Several bacterial species cause intestinal and extra-intestinal diseases in humans, yet pathogenic Escherichia coli strains account for most of these infections. E. coli consists of both non-pathogenic strains, found in the normal intestinal flora of humans and animals, and pathogenic strains, which are the leading cause of a wide variety of infectious diseases by colonizing different tissues. Although, there is some virulence trait overlap between various pathogenic strains, each pathotype possesses a unique combination of virulence traits that results on a distinctive pathogenic mechanism. Our goal is to better understand the pathogenic processes allowing the development of the various types of mucosal infection. A major aspect of our research concerns the characterization of mechanisms by which pathogenic E. coli strains colonize epithelial cells and promote cell injury. We also developed genomic and proteomic studies to compare pathogenic and non-pathogenic E. coli.
Characterization of the deoK operon coding for use of deoxyribose by E. coli strains. (Laurence du Merle, Samira Baghaz and Chantal Le Bouguénec, in collaboration with partners from a Research Transversal Program; group leader C. Le Bouguénec).
We previously described a pathogenicity island in the sepsis-associated E. coli AL862 isolate. Nucleotide sequence analysis of this region identified the deoK operon coding for use of deoxyribose as a sole carbon and energy source. We studied the distribution of this operon among a collection of pathogenic and non-pathogenic E. coli strains. The 1152 E. coli isolates screened in this investigation were from three countries: Senegal, Romania, and Central African Republic. We demonstrated the association of deoK with strains that are true (or potential) pathogenic isolates and showed that use of deoxyribose by clinical isolates increases their competitiveness, strongly suggesting a role for this biochemical characteristic in host infectivity.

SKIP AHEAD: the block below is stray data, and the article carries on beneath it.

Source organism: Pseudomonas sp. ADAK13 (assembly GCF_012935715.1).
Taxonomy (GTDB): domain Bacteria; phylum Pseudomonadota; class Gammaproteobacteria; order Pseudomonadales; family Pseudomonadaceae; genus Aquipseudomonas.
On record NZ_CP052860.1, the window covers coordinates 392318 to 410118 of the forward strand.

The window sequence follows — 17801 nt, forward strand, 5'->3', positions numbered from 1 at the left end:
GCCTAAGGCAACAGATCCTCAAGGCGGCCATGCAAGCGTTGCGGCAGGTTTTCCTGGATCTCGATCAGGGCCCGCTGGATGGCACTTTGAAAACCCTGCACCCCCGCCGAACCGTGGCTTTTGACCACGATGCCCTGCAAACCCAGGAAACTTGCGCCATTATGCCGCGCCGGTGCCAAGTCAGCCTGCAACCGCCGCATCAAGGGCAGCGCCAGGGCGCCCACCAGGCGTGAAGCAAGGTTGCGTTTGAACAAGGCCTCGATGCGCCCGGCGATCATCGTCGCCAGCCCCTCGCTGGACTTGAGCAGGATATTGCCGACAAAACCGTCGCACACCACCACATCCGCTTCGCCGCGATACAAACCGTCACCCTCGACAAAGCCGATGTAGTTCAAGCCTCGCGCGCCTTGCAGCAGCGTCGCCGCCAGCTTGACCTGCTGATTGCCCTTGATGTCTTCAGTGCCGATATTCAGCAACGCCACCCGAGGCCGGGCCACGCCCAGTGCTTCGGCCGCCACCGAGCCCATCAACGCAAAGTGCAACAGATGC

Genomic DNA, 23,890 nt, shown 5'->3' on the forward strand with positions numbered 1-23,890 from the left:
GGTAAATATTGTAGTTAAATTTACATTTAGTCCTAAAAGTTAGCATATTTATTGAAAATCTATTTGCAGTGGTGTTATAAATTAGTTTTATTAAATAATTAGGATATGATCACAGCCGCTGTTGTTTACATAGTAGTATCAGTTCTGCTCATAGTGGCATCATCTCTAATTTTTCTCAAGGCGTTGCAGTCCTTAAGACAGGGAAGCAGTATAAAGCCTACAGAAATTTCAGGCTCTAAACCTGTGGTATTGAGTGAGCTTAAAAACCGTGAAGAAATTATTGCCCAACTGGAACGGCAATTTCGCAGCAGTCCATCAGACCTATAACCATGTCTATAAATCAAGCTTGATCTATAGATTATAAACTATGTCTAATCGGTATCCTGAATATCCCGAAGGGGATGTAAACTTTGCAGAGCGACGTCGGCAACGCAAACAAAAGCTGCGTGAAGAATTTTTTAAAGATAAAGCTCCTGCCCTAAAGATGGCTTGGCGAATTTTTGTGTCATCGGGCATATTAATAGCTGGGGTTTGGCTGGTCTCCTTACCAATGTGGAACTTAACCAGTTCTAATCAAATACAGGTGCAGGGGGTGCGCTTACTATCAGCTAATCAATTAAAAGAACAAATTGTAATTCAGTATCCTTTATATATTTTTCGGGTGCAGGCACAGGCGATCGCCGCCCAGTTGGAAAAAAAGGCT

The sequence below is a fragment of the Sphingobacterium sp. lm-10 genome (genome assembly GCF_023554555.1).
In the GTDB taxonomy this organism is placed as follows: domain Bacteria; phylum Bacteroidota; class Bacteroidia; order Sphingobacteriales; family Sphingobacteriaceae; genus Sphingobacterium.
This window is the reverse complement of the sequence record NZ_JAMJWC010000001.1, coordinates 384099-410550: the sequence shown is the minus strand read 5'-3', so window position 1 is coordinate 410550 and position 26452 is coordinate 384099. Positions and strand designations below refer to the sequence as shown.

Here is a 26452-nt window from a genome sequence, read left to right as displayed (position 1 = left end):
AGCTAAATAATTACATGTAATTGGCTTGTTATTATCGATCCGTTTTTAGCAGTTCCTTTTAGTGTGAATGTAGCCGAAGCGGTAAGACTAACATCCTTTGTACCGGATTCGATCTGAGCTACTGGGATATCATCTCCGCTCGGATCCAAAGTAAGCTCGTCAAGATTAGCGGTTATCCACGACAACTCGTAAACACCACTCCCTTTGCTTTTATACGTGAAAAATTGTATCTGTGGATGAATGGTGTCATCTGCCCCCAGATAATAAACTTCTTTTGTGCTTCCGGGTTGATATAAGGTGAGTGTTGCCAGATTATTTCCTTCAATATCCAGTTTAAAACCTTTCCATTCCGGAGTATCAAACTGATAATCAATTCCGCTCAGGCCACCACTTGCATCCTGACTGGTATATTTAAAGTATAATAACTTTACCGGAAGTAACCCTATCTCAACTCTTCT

Structural analysis of Afa adhesins. (Laurence du Merle, and Chantal Le Bouguénec, in collaboration with S. Matthews (Imperial College, London) and S. Lea (Oxford University).
afa operons that are carried by E. coli strains associated with both intestinal and urinary tract infections, encodes adhesins and invasins. To better understand bacteria-epithelial cells interactions mediated by these Afa proteins, we determined the architecture of the adhesive sheath at the bacterial surface. Using the three-dimensional structure of the AfaE adhesin, we have constructed a robust atomic resolution model that reveals the structural basis for assembly by donor strand complementation, and for the architecture of capped surface fibers. The structure of AfaE, combined with binding studies, has allowed the mutual interaction surfaces of AfaE and its cellular receptor, decay-accelerating factor, to be defined. High resolution studies of the AfaE adhesin and its interaction with chloramphenicol may provide the start point for the design of novel antimicrobial compounds because, in contrast to other chloramphenicol-protein complexes, where binding of the antibiotic involves the benzene ring, the interactions seen here are focused on the chorines.
Pathogenesis of ascending pyelonephritis. (Christelle Chaudray and Chantal Le Bouguénec).
Preliminary results strongly suggested that various pathophysiological mechanisms are involved in the development of pyelonephritis and that some E. coli isolates are able to invade epithelial kidney cells.
Keywords: Helicobacter, gastritis, gastric carcinoma, ulcer,lymphoma, signalization, acidity, peptidoglycan, mucosa, inflammation, genomics, proteomics, gene regulation, urease, nickel, adhesion, invasion, metabolome, Escherichia coli
|Publications 2004 of the unit on Pasteur's references database|
|Office staff||Researchers||Scientific trainees||Other personnel|
|ONDET Maxence ( firstname.lastname@example.org ) part-time||DE REUSE Hilde, IP, ( email@example.com )
FERRERO Richard, IP, sabbatical since June 2004
GOMPERTS BONECA Ivo, INSERM, ( firstname.lastname@example.org )
LABIGNE Agnès, IP, ( email@example.com )
LE BOUGUENEC Chantal, IP, ( firstname.lastname@example.org )
TOUATI Eliette, IP, ( email@example.com )
|BAGHAZ Samira, student
BRANDT Sonja, Master (University of Osnabrück, Germany)
BREUREC Sébastien, DEA
CHAPUT Catherine, PhD student
CHAUDRAY Christelle, DEA
LE BOURHIS Lionel, PhD student part-time
MARTINEZ-JEHANNE Vanessa, Master
MATHIEU Aurélie, PhD student - time 1/3; CEA collaboration
LESAINT Laurie, student
SCHAUER Kristine, PhD student
SKOULOUBRIS Stéphane, Postdoc - time 1/4
STINGL Kerstin, Postdoc
THIBONNIER Marie, PhD student
TLATLI Rym, student (INSA, Tunis)
VINGA MARTINS Inês, PhD student /CNRS; collaboration
VIVAS Jose Ramos, Postdoc
ZAWILAK-PAWLIK Anna, Postdoc
|du MERLE Laurence,Technician ( firstname.lastname@example.org )
ECOBICHON Chantal, Technician ( email@example.com )
MICHEL Valérie, Technician ( firstname.lastname@example.org )
ONDET Maxence, Secretary ( email@example.com )
THIBERGE Jean-Michel, Technician ( firstname.lastname@example.org )
WANE Abdoul Aziz, technician IP Dakar (collaboration)